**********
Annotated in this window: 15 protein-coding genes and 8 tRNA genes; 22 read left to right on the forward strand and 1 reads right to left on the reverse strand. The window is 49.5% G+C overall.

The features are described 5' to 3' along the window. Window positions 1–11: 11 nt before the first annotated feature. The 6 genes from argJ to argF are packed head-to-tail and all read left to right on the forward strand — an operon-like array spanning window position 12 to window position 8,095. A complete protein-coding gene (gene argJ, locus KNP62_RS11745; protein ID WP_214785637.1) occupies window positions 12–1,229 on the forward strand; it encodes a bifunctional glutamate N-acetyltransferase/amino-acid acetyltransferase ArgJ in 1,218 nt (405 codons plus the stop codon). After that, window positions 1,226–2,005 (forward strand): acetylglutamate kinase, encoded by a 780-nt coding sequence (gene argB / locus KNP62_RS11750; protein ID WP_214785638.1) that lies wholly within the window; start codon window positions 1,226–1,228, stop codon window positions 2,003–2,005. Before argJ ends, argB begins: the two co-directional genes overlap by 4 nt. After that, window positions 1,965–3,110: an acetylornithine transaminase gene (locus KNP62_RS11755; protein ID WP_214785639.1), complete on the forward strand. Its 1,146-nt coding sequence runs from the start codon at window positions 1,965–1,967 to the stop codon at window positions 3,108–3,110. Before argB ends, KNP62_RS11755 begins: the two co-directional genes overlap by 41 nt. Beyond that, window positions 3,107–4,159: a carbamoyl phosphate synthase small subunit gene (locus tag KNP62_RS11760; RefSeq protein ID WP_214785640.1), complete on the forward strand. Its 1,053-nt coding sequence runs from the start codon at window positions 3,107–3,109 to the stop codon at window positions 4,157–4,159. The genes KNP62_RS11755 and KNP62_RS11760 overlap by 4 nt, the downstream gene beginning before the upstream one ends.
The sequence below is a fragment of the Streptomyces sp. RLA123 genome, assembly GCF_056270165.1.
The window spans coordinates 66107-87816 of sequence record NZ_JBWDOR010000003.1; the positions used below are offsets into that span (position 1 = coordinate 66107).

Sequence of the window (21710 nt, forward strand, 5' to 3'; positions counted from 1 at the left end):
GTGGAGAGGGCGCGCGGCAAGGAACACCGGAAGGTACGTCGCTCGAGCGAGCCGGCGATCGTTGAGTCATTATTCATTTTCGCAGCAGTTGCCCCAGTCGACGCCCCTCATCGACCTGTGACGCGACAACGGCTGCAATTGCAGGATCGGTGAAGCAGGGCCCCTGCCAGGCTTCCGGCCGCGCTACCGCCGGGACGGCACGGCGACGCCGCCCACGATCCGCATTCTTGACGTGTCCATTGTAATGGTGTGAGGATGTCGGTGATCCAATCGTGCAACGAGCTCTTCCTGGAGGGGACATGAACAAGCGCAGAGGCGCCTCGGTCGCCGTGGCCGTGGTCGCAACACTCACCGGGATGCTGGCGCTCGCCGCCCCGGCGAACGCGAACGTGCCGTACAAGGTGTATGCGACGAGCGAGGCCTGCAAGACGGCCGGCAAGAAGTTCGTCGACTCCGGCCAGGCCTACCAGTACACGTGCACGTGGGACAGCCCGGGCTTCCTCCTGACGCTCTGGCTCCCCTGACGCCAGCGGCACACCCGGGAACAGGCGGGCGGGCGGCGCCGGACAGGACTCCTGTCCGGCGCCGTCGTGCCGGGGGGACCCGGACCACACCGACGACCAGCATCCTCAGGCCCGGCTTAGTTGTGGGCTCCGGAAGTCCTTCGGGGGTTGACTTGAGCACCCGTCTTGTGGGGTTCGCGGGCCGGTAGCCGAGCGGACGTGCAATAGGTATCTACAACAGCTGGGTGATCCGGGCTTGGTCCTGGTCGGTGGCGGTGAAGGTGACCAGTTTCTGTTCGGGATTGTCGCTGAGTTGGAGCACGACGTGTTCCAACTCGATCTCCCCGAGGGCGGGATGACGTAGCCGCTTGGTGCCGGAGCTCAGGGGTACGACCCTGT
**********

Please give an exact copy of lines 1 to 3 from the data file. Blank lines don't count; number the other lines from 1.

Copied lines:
Annotated in this window: 15 protein-coding genes and 8 tRNA genes; 22 read left to right on the forward strand and 1 reads right to left on the reverse strand. The window is 49.5% G+C overall.

The features are described 5' to 3' along the window. Window positions 1–11: 11 nt before the first annotated feature. The 6 genes from argJ to argF are packed head-to-tail and all read left to right on the forward strand — an operon-like array spanning window position 12 to window position 8,095. A complete protein-coding gene (gene argJ, locus KNP62_RS11745; protein ID WP_214785637.1) occupies window positions 12–1,229 on the forward strand; it encodes a bifunctional glutamate N-acetyltransferase/amino-acid acetyltransferase ArgJ in 1,218 nt (405 codons plus the stop codon). After that, window positions 1,226–2,005 (forward strand): acetylglutamate kinase, encoded by a 780-nt coding sequence (gene argB / locus KNP62_RS11750; protein ID WP_214785638.1) that lies wholly within the window; start codon window positions 1,226–1,228, stop codon window positions 2,003–2,005. Before argJ ends, argB begins: the two co-directional genes overlap by 4 nt. After that, window positions 1,965–3,110: an acetylornithine transaminase gene (locus KNP62_RS11755; protein ID WP_214785639.1), complete on the forward strand. Its 1,146-nt coding sequence runs from the start codon at window positions 1,965–1,967 to the stop codon at window positions 3,108–3,110. Before argB ends, KNP62_RS11755 begins: the two co-directional genes overlap by 41 nt. Beyond that, window positions 3,107–4,159: a carbamoyl phosphate synthase small subunit gene (locus tag KNP62_RS11760; RefSeq protein ID WP_214785640.1), complete on the forward strand. Its 1,053-nt coding sequence runs from the start codon at window positions 3,107–3,109 to the stop codon at window positions 4,157–4,159. The genes KNP62_RS11755 and KNP62_RS11760 overlap by 4 nt, the downstream gene beginning before the upstream one ends.
The sequence below is a fragment of the Streptomyces sp. RLA123 genome, assembly GCF_056270165.1.